Gaining the Knowledge to Make Use of the Tools

While she had tried a variety of tools, what she needed was the knowledge of inbound marketing best practices and how to use tools like blogs and landing pages to her benefit.

Like Guy Kawasaki says “If you have more Money than brains, you should focus on Outbound Marketing. If you have more Brains than money, you should focus on Inbound Marketing.” You can follow the ‘via’ link above to go to the source and achieve inbound marketing Nirvana…

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I have a lot of preconceived notions about blogging and one of them is that blogs drive traffic to your site, especially if you update them on a regular basis. Along comes HubSpot — one of the best social media sites on the internet — with a great blog post about websites and blogs and what a blog adds to your business. The HubSpot content was difficult to bring into this post in a way that made sense so I encourage you to go to the site and read the whole article — it only takes a minute or two — but it demonstrates in a graphic way why blogging is good for business…

I’ve seen this happen in a very graphic way in my own political blog. By using tools that update search engines and drive content into social media, my blog continues to rise in the rankings. Last week for example I was ranked 7th most influential in the State of Wisconsin and my one week Alexa ranking average was 1,077,607 in the world — not bad for a little political blog!

What’s my secret? I use WordPress to custom design websites that have blogs and use blogging combined with a well thought out strategy using search engine optimization and social media. You can check out some of my projects here. If you’ve got a point that you’d like to get across, I’d love to show you how you can do the same things I do easily and economically!

Isn’t blogging for 40 year old political malcontents living in their parent’s basement? Not at all. Smart companies are using blogging as the glue to bring their internet content together and drive their social media outposts. Late last year, I wrote…

“Here’s the real payback, however, and the real reason why these corporations do it: HubSpot says that companies that blog get 55% more visitors, have 97% more inbound links, and 434% more indexed pages [which are valuable from a search perspective]. Better yet, customers who are engaged by a corporate blog and social media spend 30% more than their disconnected counterparts, according to MarketingSavant Dana VanDen Heuvel…” Source: Why a company must have a blog… | e1evation, llc

For those who are skeptical, read on…

“With tens of millions of blogs online today, major corporations have started to recognize the value of a corporate blog for communicating with customers. However, corporate blogging is far different than the more traditional blogging that most of us encounter on a daily basis. Corporate blogging brings its own unique set of challenges and opportunities that must be considered and addressed by the company in order for its users to have a positive experience.

…Probably the most significant reason for companies to manage a corporate blog is the communication benefits it can provide. As a higher percentage of the population uses the Internet for researching and buying products and services, companies can often benefit from having a more direct line of communication with customers and potential customers.” Source: Corporate Blog Design: Trends And Examples – Smashing Magazine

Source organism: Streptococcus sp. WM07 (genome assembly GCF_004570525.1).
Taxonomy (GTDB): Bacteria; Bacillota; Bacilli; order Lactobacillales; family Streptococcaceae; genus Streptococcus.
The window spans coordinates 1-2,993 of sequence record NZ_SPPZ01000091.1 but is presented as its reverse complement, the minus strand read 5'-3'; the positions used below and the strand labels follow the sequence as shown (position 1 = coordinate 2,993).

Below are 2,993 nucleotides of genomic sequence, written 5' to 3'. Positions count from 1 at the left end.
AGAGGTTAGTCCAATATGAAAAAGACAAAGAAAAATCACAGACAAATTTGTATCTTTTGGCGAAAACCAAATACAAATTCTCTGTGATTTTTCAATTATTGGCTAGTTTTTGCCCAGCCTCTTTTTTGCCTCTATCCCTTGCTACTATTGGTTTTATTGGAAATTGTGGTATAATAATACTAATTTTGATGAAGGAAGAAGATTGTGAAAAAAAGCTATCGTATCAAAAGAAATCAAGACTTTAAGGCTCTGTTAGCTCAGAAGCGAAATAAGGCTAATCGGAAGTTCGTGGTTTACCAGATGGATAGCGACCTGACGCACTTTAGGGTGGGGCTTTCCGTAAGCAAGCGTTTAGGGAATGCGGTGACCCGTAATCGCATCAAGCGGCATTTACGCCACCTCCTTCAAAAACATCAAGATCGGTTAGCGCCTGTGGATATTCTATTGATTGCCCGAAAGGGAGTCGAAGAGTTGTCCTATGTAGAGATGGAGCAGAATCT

According to the source, the five reasons why companies should blog are:

  • Communication with customers and the public
  • Demonstration of corporate responsibility
  • Reputation management
  • Promotion of products and services
  • Provide executives and/or employees the chance to communicate openly

To this I would also add…

  • Search engine optimization
  • Public promotion

If you want to read more, go to the source. In the meantime, I’m going to post a couple of examples of great corporate blogs to illustrate these points. Here they are in no particular order…


The GM Fastlane Blog is a great example of corporate blogging because GM has clearly realized that regurgitating press releases is not what blogs are made for. GM talks a lot on their blog about their cars and trucks and the design choices they make while creating them, but they also throw in interesting treatises on current hot-button issues, such as alternative energy.” Source: 15 Companies That Really Get Corporate Blogging

Social media maven Dell…

“Though Dell’s corporate blog rarely strays from Dell-centric news, the company posts with a great conversational voice, often breaks news on their blog (which keeps people coming back), and listens and responds to customers. Dell also posts regularly (1-2 posts per day at least) which keeps content fresh and encourages repeat visits.” Source: 15 Companies That Really Get Corporate Blogging


“The great collection of blogs from computer maker Lenovo demonstrate that the company really understands blogging. Lenovo intersperses posts about its product line with musings about business, design, life, and technology. Definitely don’t miss the Design Matters blog, which should be a must-read for any designer.” Source: 15 Companies That Really Get Corporate Blogging

Amazon Web Services…

“What could be more dreary than commoditized data processing and storage services? While that might sound boring, the AWS Blog does a great job of highlighting cool things that are done on top of Amazon Web Services. Lately they’ve put up posts about how AWS are being used by the New York Times to provide online access to 150 years of archives and by the little ShareThis widget that you’ve probably seen on hundreds of thousands of blogs around the web. Lots of charts, graphs and other fun stuff for nerds on this blog.” Source: Nine Company Blogs That Are Fun For Anyone to Read